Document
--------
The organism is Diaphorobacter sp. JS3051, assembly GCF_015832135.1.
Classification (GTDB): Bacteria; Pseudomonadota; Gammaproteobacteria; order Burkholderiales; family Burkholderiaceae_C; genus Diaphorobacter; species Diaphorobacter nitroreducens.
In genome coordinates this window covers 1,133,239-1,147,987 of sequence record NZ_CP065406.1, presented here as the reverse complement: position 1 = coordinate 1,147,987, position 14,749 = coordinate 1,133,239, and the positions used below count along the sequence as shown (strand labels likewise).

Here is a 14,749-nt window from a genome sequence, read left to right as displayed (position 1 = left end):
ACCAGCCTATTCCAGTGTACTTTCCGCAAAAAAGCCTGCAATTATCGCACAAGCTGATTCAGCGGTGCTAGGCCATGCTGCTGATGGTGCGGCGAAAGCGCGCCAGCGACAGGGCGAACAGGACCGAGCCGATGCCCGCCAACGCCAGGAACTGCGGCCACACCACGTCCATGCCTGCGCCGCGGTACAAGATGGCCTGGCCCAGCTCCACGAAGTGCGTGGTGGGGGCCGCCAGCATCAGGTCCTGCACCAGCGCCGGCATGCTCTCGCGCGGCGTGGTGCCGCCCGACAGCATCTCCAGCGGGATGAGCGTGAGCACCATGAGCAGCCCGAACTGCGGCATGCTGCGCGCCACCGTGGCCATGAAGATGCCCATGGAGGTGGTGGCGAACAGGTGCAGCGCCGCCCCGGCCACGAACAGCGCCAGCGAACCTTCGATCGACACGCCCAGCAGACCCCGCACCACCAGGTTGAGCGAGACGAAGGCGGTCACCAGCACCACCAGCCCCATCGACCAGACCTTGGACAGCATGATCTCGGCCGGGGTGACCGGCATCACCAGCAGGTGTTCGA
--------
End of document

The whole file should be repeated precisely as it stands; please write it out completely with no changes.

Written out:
The organism is Diaphorobacter sp. JS3051, assembly GCF_015832135.1.
Classification (GTDB): Bacteria; Pseudomonadota; Gammaproteobacteria; order Burkholderiales; family Burkholderiaceae_C; genus Diaphorobacter; species Diaphorobacter nitroreducens.
In genome coordinates this window covers 1,133,239-1,147,987 of sequence record NZ_CP065406.1, presented here as the reverse complement: position 1 = coordinate 1,147,987, position 14,749 = coordinate 1,133,239, and the positions used below count along the sequence as shown (strand labels likewise).

Here is a 14,749-nt window from a genome sequence, read left to right as displayed (position 1 = left end):
ACCAGCCTATTCCAGTGTACTTTCCGCAAAAAAGCCTGCAATTATCGCACAAGCTGATTCAGCGGTGCTAGGCCATGCTGCTGATGGTGCGGCGAAAGCGCGCCAGCGACAGGGCGAACAGGACCGAGCCGATGCCCGCCAACGCCAGGAACTGCGGCCACACCACGTCCATGCCTGCGCCGCGGTACAAGATGGCCTGGCCCAGCTCCACGAAGTGCGTGGTGGGGGCCGCCAGCATCAGGTCCTGCACCAGCGCCGGCATGCTCTCGCGCGGCGTGGTGCCGCCCGACAGCATCTCCAGCGGGATGAGCGTGAGCACCATGAGCAGCCCGAACTGCGGCATGCTGCGCGCCACCGTGGCCATGAAGATGCCCATGGAGGTGGTGGCGAACAGGTGCAGCGCCGCCCCGGCCACGAACAGCGCCAGCGAACCTTCGATCGACACGCCCAGCAGACCCCGCACCACCAGGTTGAGCGAGACGAAGGCGGTCACCAGCACCACCAGCCCCATCGACCAGACCTTGGACAGCATGATCTCGGCCGGGGTGACCGGCATCACCAGCAGGTGTTCGA